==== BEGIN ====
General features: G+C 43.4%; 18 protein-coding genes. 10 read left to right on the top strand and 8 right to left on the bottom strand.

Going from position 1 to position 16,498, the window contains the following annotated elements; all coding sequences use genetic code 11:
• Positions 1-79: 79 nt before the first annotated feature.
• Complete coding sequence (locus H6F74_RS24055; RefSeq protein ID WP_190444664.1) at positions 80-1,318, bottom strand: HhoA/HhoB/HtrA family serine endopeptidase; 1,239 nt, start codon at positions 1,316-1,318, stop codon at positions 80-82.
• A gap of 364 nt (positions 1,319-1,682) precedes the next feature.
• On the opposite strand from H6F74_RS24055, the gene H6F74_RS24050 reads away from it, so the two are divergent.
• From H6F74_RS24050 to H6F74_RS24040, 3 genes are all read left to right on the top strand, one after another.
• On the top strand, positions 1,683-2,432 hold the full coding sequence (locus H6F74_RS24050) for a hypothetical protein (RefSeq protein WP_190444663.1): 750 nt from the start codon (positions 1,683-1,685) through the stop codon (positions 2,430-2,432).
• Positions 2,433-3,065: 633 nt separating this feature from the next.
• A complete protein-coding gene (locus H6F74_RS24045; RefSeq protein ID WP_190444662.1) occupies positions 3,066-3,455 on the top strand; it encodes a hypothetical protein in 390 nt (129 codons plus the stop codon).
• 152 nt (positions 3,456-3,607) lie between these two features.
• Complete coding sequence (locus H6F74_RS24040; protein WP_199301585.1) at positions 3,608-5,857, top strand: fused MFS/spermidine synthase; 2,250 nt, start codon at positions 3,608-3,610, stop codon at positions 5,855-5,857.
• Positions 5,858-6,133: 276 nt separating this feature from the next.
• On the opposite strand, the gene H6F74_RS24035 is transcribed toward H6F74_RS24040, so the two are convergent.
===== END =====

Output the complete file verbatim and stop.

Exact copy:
General features: G+C 43.4%; 18 protein-coding genes. 10 read left to right on the top strand and 8 right to left on the bottom strand.

Going from position 1 to position 16,498, the window contains the following annotated elements; all coding sequences use genetic code 11:
• Positions 1-79: 79 nt before the first annotated feature.
• Complete coding sequence (locus H6F74_RS24055; RefSeq protein ID WP_190444664.1) at positions 80-1,318, bottom strand: HhoA/HhoB/HtrA family serine endopeptidase; 1,239 nt, start codon at positions 1,316-1,318, stop codon at positions 80-82.
• A gap of 364 nt (positions 1,319-1,682) precedes the next feature.
• On the opposite strand from H6F74_RS24055, the gene H6F74_RS24050 reads away from it, so the two are divergent.
• From H6F74_RS24050 to H6F74_RS24040, 3 genes are all read left to right on the top strand, one after another.
• On the top strand, positions 1,683-2,432 hold the full coding sequence (locus H6F74_RS24050) for a hypothetical protein (RefSeq protein WP_190444663.1): 750 nt from the start codon (positions 1,683-1,685) through the stop codon (positions 2,430-2,432).
• Positions 2,433-3,065: 633 nt separating this feature from the next.
• A complete protein-coding gene (locus H6F74_RS24045; RefSeq protein ID WP_190444662.1) occupies positions 3,066-3,455 on the top strand; it encodes a hypothetical protein in 390 nt (129 codons plus the stop codon).
• 152 nt (positions 3,456-3,607) lie between these two features.
• Complete coding sequence (locus H6F74_RS24040; protein WP_199301585.1) at positions 3,608-5,857, top strand: fused MFS/spermidine synthase; 2,250 nt, start codon at positions 3,608-3,610, stop codon at positions 5,855-5,857.
• Positions 5,858-6,133: 276 nt separating this feature from the next.
• On the opposite strand, the gene H6F74_RS24035 is transcribed toward H6F74_RS24040, so the two are convergent.